Chelcie Busch based her History Day project on the 1966 Miranda vs. Arizona court case — which led to the creation of Miranda rights.  SUBMITTED PHOTO
Chelcie Busch based her History Day project on the 1966 Miranda vs. Arizona court case — which led to the creation of Miranda rights. SUBMITTED PHOTO
<
1
2
>
Two Mabel-Canton students competed in the southeast regional History Day competition at Winona State University on March 3. This year's theme was "Rights and Responsibilities in History."

"History Day is a great opportunity for students to explore a topic in history," said Mabel-Canton history teacher Jessica Hahn Miller. "The theme this year is Rights and Responsibilities and both of their (the students') projects revolved around this theme. The projects are done outside of the school day so it takes dedication to get it completed by the regional competition in March."

Junior Hannah Nolte completed an individual performance project titled "When things go Boom: The Washburn Explosion."

"It was all on the viewpoint from the workers' wives on when the flower mill in Minneapolis blew up in 1878," Nolte explained. "I got to dress up like someone from the 1800s and then you give your presentation, state your facts but also make yourself a character."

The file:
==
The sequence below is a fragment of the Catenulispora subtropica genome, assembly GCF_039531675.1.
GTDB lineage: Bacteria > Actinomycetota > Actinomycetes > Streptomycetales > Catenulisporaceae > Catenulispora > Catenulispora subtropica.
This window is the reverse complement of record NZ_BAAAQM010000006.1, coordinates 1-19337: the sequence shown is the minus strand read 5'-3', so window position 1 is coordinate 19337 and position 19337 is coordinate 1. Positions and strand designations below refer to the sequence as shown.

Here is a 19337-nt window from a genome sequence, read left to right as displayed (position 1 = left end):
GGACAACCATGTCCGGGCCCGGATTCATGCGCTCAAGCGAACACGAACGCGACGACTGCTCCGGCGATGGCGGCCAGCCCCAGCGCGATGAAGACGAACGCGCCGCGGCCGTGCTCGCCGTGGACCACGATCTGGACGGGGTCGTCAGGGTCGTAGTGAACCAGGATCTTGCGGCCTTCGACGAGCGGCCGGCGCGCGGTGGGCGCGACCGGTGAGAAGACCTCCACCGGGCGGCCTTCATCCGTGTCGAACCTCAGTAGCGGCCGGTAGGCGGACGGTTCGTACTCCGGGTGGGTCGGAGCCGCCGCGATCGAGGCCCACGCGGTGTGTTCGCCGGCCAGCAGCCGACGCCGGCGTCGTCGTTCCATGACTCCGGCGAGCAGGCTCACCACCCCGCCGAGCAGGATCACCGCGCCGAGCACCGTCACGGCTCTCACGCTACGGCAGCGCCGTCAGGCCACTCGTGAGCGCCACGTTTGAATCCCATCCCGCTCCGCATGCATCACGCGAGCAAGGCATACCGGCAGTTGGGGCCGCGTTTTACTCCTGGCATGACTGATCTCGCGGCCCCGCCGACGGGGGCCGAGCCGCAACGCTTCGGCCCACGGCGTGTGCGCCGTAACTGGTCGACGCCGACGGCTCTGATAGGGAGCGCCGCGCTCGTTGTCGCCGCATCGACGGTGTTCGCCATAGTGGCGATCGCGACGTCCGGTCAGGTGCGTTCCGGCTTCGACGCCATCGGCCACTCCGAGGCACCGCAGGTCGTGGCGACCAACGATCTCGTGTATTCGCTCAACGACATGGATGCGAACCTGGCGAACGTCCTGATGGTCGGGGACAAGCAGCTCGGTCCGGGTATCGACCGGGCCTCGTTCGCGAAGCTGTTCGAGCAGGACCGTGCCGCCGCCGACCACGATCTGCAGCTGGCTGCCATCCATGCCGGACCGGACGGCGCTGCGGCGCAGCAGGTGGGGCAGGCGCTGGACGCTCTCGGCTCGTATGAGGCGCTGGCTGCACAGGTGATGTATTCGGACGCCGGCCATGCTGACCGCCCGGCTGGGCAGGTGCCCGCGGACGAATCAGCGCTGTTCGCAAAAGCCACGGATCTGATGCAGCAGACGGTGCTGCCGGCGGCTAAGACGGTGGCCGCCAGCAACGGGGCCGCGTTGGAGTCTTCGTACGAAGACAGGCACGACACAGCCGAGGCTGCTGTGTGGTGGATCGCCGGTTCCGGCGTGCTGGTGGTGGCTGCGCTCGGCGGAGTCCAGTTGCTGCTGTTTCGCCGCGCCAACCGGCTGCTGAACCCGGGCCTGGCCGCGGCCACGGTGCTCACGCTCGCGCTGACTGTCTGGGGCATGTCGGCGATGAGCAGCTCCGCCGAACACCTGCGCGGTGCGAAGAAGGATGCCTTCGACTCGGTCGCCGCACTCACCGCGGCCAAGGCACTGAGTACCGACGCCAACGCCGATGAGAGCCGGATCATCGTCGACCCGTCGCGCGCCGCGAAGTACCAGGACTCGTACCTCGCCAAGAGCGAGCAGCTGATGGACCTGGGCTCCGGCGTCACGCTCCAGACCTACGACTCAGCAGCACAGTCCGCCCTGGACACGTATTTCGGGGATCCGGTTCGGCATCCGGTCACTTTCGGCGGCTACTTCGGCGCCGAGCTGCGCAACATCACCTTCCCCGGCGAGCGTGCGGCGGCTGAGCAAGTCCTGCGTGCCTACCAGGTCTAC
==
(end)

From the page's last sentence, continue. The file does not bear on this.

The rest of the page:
Nolte said it was the affect it had on the people that led her to pick the topic. "It had a huge effect on families...and it was something that happened in our own state."

Nolte's project advanced to the state competition and will be presented at the University of Minnesota in May.

Checlie Busch did her project on the 1966 Miranda vs. Arizona Supreme Court case.

"It describes how the Miranda rights came about today," Busch said. For the project, she created an exhibit and answered questions on the topic before judges.

"I've always liked Supreme Court cases and I wanted to do something that still had effect today - and Miranda rights are basically used every day."

Busch also said she likes history because of its influence on how individuals act today and how the country has developed.

"If it was not for the people in history, we would not be here," Busch concluded.

"Both Chelcie and Hannah have spent lots of time preparing for this event and both have competed in it before. The focus of History Day is to get students interested in a topic and to have them learn how to research, cite sources and present information for others to learn from," Hahn-Miller said.